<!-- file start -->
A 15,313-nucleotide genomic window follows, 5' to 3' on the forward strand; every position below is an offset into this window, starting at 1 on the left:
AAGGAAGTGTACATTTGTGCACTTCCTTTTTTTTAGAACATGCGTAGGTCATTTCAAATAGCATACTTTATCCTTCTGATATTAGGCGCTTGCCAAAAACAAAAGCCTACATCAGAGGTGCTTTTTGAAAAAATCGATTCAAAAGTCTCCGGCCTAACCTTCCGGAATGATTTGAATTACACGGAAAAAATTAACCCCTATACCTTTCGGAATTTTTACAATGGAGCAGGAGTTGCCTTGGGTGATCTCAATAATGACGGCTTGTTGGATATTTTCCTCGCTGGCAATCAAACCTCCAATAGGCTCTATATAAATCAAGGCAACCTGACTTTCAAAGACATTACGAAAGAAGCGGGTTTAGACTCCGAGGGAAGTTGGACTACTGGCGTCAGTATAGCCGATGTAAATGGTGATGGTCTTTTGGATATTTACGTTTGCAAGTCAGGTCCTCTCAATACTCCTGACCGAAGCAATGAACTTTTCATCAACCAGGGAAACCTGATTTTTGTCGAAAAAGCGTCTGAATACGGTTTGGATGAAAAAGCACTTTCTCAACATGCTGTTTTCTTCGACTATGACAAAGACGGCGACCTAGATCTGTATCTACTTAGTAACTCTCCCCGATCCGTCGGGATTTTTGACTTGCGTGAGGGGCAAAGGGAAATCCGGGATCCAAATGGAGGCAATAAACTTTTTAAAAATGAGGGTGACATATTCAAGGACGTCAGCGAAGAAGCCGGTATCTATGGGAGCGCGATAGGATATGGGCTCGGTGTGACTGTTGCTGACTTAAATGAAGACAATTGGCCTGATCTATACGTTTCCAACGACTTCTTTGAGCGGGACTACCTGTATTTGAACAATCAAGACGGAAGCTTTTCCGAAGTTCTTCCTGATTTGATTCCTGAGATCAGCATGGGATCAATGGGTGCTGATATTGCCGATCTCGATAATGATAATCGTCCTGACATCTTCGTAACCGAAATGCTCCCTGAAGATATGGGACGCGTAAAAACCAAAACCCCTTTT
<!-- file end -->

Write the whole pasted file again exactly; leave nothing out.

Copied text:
A 15,313-nucleotide genomic window follows, 5' to 3' on the forward strand; every position below is an offset into this window, starting at 1 on the left:
AAGGAAGTGTACATTTGTGCACTTCCTTTTTTTTAGAACATGCGTAGGTCATTTCAAATAGCATACTTTATCCTTCTGATATTAGGCGCTTGCCAAAAACAAAAGCCTACATCAGAGGTGCTTTTTGAAAAAATCGATTCAAAAGTCTCCGGCCTAACCTTCCGGAATGATTTGAATTACACGGAAAAAATTAACCCCTATACCTTTCGGAATTTTTACAATGGAGCAGGAGTTGCCTTGGGTGATCTCAATAATGACGGCTTGTTGGATATTTTCCTCGCTGGCAATCAAACCTCCAATAGGCTCTATATAAATCAAGGCAACCTGACTTTCAAAGACATTACGAAAGAAGCGGGTTTAGACTCCGAGGGAAGTTGGACTACTGGCGTCAGTATAGCCGATGTAAATGGTGATGGTCTTTTGGATATTTACGTTTGCAAGTCAGGTCCTCTCAATACTCCTGACCGAAGCAATGAACTTTTCATCAACCAGGGAAACCTGATTTTTGTCGAAAAAGCGTCTGAATACGGTTTGGATGAAAAAGCACTTTCTCAACATGCTGTTTTCTTCGACTATGACAAAGACGGCGACCTAGATCTGTATCTACTTAGTAACTCTCCCCGATCCGTCGGGATTTTTGACTTGCGTGAGGGGCAAAGGGAAATCCGGGATCCAAATGGAGGCAATAAACTTTTTAAAAATGAGGGTGACATATTCAAGGACGTCAGCGAAGAAGCCGGTATCTATGGGAGCGCGATAGGATATGGGCTCGGTGTGACTGTTGCTGACTTAAATGAAGACAATTGGCCTGATCTATACGTTTCCAACGACTTCTTTGAGCGGGACTACCTGTATTTGAACAATCAAGACGGAAGCTTTTCCGAAGTTCTTCCTGATTTGATTCCTGAGATCAGCATGGGATCAATGGGTGCTGATATTGCCGATCTCGATAATGATAATCGTCCTGACATCTTCGTAACCGAAATGCTCCCTGAAGATATGGGACGCGTAAAAACCAAAACCCCTTTT